October 30, 2010

Safe Halloween Tips

Practical advice from around third grade... and yeah, my spelling is just as poor back then as it is now.

October 26, 2010

UMC's Call to Action Report

I had a chance to read through the UMC Call to Action Report report today. I still need some time to digest it fully, but there is some really good stuff in there. For example:
"Objective examination of data, trends, and observations from UMC leaders led to identification of a creeping crisis of relevancy with an accompanying acute crisis of an underperforming economic model that are both linked to frailties in the UMC’s culture. These include the absence of common definitions for the meaning of our mission statement, lack of trust, low levels of mutual respect, the frequent absence of civil dialogue, insufficient clarity about the precise roles and responsibilities of leaders, and a lack of agreed ways to measure success or assure collaboration.
Thus we identify the need for:
• Recognition of the value and need for the Council of Bishops to exercise strong and courageous leadership, working in concert and fostering alignment throughout the Connection
• More clarity and understanding about the UMC’s mission, culture, and values
• Less perceived organizational “distance” between and among the foundational units of the church
• Better-defined leadership roles, responsibilities, and accountability; with greater clarity about outcomes
• More standardized management processes and reporting systems
• Streamlining of connectional structures to achieve effective governance, lowered costs, and higher levels of performance." (pg. 7)
There is a strong push for congregational vitality and pastoral effectiveness. In the report it says:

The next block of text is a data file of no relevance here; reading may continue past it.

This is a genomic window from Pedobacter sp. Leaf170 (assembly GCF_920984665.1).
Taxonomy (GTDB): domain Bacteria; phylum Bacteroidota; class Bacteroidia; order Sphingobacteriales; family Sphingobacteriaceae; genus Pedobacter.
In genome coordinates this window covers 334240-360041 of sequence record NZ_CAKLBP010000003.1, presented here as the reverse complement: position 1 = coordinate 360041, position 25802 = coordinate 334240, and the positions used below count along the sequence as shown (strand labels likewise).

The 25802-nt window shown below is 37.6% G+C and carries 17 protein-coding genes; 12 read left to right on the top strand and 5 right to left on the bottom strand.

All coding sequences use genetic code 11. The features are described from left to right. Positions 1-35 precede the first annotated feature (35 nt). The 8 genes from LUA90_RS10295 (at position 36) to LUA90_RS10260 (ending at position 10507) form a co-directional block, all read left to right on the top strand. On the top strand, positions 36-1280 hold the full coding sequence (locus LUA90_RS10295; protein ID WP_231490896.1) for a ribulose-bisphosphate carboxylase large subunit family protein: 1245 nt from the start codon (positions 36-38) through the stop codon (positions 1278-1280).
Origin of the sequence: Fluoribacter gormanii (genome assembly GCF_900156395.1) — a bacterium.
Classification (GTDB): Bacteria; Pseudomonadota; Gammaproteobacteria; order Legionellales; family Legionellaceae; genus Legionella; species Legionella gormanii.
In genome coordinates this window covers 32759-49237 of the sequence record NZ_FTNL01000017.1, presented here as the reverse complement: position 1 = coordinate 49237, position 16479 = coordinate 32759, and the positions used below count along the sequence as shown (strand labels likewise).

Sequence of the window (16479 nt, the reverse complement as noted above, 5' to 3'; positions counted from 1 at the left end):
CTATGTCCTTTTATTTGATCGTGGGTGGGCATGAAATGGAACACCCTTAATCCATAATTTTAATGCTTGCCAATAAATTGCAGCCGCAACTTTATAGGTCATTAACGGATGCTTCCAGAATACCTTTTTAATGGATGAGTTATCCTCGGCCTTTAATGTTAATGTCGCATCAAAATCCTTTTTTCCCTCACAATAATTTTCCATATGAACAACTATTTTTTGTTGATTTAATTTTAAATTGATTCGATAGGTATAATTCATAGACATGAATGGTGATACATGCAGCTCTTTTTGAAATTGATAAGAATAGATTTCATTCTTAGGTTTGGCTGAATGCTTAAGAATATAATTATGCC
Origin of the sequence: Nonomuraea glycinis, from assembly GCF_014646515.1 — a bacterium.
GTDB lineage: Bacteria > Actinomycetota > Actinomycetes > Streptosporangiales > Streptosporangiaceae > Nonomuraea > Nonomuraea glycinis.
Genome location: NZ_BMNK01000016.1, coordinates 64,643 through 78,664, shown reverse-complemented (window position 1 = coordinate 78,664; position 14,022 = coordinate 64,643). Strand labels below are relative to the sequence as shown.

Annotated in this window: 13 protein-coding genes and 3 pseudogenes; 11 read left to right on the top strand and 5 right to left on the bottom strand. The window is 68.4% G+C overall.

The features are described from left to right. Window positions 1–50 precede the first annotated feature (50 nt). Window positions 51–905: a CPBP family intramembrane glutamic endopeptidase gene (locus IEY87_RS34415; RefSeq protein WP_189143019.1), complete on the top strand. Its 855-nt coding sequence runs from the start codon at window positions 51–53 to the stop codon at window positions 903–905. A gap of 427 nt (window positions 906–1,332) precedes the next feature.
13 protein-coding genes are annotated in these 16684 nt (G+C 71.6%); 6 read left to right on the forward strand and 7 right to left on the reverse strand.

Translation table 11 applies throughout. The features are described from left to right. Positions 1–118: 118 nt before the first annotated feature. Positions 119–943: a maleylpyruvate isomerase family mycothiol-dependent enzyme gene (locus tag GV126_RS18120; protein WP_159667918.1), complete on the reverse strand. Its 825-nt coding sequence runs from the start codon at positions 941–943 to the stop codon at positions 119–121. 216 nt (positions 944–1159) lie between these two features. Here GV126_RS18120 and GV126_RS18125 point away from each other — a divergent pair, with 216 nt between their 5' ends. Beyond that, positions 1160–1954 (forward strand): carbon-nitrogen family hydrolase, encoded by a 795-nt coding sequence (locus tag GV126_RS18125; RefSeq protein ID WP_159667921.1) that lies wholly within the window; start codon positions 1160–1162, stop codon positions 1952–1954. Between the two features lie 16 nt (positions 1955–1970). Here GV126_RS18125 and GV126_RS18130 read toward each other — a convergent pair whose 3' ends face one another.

"Deciding what to measure as indicators of effectiveness is often debated, but the research is conclusive that we can stimulate vitality if at a minimum we join together to:
* increase the numbers of people participating in worship and small groups for prayer and study—starting and maintaining more programs for children and youth
* encourage spiritually devoted lay persons to share leadership roles in every facet of Church life
* offer multiple worship experiences and cultivate dynamic topical preaching
* improve pastoral effectiveness, including aspects of management and leadership
* provide longer clergy appointments where it is apparent that the gifts of the pastor fit the needs of the church and its community
* consistently cultivate incremental increases in financial giving and engagement in outreach, witness, and mission in local communities and the world.
The quality of clergy and lay leadership is essential for effectiveness, and we must retool our culture and systems of clergy recruitment, training, credentialing, and support with renewed emphasis on greater accountability for outcomes, giving appropriate, but much less, focus to intentions." (pg. 15)